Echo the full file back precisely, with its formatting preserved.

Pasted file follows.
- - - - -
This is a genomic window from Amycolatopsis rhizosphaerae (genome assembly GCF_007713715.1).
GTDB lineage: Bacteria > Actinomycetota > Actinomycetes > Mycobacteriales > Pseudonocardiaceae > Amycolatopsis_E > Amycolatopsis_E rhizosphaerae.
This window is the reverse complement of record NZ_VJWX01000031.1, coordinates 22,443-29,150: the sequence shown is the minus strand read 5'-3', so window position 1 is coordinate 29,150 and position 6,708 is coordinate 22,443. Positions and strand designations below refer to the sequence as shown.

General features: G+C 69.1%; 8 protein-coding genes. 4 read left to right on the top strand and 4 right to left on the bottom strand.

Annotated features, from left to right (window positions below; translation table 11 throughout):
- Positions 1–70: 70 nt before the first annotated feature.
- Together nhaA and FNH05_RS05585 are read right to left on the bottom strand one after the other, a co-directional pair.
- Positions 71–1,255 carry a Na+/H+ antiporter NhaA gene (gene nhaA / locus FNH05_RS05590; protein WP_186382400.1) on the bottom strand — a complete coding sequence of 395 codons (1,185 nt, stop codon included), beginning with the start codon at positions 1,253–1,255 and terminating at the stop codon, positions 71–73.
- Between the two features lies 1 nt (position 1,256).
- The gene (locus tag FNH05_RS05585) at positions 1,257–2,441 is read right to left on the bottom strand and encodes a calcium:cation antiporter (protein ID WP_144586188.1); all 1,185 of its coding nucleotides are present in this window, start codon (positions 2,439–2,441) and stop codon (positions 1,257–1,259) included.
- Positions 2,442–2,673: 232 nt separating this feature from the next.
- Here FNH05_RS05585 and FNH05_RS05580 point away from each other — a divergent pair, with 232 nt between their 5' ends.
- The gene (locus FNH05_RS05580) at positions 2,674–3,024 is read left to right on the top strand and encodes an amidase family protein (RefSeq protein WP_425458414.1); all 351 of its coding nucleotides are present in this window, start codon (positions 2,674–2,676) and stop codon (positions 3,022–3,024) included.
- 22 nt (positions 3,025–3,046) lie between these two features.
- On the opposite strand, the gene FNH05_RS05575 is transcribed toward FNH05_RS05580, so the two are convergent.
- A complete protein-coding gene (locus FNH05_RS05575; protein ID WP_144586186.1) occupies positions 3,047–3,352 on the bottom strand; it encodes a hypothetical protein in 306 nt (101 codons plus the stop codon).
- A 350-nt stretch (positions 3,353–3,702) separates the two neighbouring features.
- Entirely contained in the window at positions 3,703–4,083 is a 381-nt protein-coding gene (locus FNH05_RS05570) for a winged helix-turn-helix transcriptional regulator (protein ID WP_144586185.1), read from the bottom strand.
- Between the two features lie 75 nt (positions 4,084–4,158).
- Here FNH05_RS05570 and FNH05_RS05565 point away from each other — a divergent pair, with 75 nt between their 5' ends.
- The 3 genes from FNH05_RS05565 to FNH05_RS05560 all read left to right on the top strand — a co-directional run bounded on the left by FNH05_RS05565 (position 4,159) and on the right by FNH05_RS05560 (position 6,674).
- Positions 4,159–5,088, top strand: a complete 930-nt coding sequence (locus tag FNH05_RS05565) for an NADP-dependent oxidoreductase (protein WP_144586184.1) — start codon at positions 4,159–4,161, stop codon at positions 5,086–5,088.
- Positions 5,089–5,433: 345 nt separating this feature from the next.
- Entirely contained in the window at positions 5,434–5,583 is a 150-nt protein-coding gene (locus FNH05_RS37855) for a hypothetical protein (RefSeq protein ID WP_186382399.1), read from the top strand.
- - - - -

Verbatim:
This is a genomic window from Amycolatopsis rhizosphaerae (genome assembly GCF_007713715.1).
GTDB lineage: Bacteria > Actinomycetota > Actinomycetes > Mycobacteriales > Pseudonocardiaceae > Amycolatopsis_E > Amycolatopsis_E rhizosphaerae.
This window is the reverse complement of record NZ_VJWX01000031.1, coordinates 22,443-29,150: the sequence shown is the minus strand read 5'-3', so window position 1 is coordinate 29,150 and position 6,708 is coordinate 22,443. Positions and strand designations below refer to the sequence as shown.

General features: G+C 69.1%; 8 protein-coding genes. 4 read left to right on the top strand and 4 right to left on the bottom strand.

Annotated features, from left to right (window positions below; translation table 11 throughout):
- Positions 1–70: 70 nt before the first annotated feature.
- Together nhaA and FNH05_RS05585 are read right to left on the bottom strand one after the other, a co-directional pair.
- Positions 71–1,255 carry a Na+/H+ antiporter NhaA gene (gene nhaA / locus FNH05_RS05590; protein WP_186382400.1) on the bottom strand — a complete coding sequence of 395 codons (1,185 nt, stop codon included), beginning with the start codon at positions 1,253–1,255 and terminating at the stop codon, positions 71–73.
- Between the two features lies 1 nt (position 1,256).
- The gene (locus tag FNH05_RS05585) at positions 1,257–2,441 is read right to left on the bottom strand and encodes a calcium:cation antiporter (protein ID WP_144586188.1); all 1,185 of its coding nucleotides are present in this window, start codon (positions 2,439–2,441) and stop codon (positions 1,257–1,259) included.
- Positions 2,442–2,673: 232 nt separating this feature from the next.
- Here FNH05_RS05585 and FNH05_RS05580 point away from each other — a divergent pair, with 232 nt between their 5' ends.
- The gene (locus FNH05_RS05580) at positions 2,674–3,024 is read left to right on the top strand and encodes an amidase family protein (RefSeq protein WP_425458414.1); all 351 of its coding nucleotides are present in this window, start codon (positions 2,674–2,676) and stop codon (positions 3,022–3,024) included.
- 22 nt (positions 3,025–3,046) lie between these two features.
- On the opposite strand, the gene FNH05_RS05575 is transcribed toward FNH05_RS05580, so the two are convergent.
- A complete protein-coding gene (locus FNH05_RS05575; protein ID WP_144586186.1) occupies positions 3,047–3,352 on the bottom strand; it encodes a hypothetical protein in 306 nt (101 codons plus the stop codon).
- A 350-nt stretch (positions 3,353–3,702) separates the two neighbouring features.
- Entirely contained in the window at positions 3,703–4,083 is a 381-nt protein-coding gene (locus FNH05_RS05570) for a winged helix-turn-helix transcriptional regulator (protein ID WP_144586185.1), read from the bottom strand.
- Between the two features lie 75 nt (positions 4,084–4,158).
- Here FNH05_RS05570 and FNH05_RS05565 point away from each other — a divergent pair, with 75 nt between their 5' ends.
- The 3 genes from FNH05_RS05565 to FNH05_RS05560 all read left to right on the top strand — a co-directional run bounded on the left by FNH05_RS05565 (position 4,159) and on the right by FNH05_RS05560 (position 6,674).
- Positions 4,159–5,088, top strand: a complete 930-nt coding sequence (locus tag FNH05_RS05565) for an NADP-dependent oxidoreductase (protein WP_144586184.1) — start codon at positions 4,159–4,161, stop codon at positions 5,086–5,088.
- Positions 5,089–5,433: 345 nt separating this feature from the next.
- Entirely contained in the window at positions 5,434–5,583 is a 150-nt protein-coding gene (locus FNH05_RS37855) for a hypothetical protein (RefSeq protein ID WP_186382399.1), read from the top strand.